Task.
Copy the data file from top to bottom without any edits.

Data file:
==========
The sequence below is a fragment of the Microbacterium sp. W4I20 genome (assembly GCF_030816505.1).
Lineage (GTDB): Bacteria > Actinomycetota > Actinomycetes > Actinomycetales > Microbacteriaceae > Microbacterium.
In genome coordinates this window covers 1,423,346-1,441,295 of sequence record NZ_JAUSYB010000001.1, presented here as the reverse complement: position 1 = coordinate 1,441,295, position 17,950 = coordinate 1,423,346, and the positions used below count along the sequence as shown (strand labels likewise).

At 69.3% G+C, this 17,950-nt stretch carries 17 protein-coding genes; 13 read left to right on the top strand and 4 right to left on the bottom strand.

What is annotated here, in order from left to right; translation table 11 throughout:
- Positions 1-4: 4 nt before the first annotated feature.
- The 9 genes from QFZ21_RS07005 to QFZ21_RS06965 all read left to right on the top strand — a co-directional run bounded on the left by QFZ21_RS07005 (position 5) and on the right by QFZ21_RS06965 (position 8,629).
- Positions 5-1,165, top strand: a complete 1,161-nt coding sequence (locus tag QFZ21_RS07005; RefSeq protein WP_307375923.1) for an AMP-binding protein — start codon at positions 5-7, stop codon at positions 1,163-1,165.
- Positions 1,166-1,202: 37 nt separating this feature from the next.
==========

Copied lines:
The sequence below is a fragment of the Microbacterium sp. W4I20 genome (assembly GCF_030816505.1).
Lineage (GTDB): Bacteria > Actinomycetota > Actinomycetes > Actinomycetales > Microbacteriaceae > Microbacterium.
In genome coordinates this window covers 1,423,346-1,441,295 of sequence record NZ_JAUSYB010000001.1, presented here as the reverse complement: position 1 = coordinate 1,441,295, position 17,950 = coordinate 1,423,346, and the positions used below count along the sequence as shown (strand labels likewise).

At 69.3% G+C, this 17,950-nt stretch carries 17 protein-coding genes; 13 read left to right on the top strand and 4 right to left on the bottom strand.

What is annotated here, in order from left to right; translation table 11 throughout:
- Positions 1-4: 4 nt before the first annotated feature.
- The 9 genes from QFZ21_RS07005 to QFZ21_RS06965 all read left to right on the top strand — a co-directional run bounded on the left by QFZ21_RS07005 (position 5) and on the right by QFZ21_RS06965 (position 8,629).
- Positions 5-1,165, top strand: a complete 1,161-nt coding sequence (locus tag QFZ21_RS07005; RefSeq protein WP_307375923.1) for an AMP-binding protein — start codon at positions 5-7, stop codon at positions 1,163-1,165.
- Positions 1,166-1,202: 37 nt separating this feature from the next.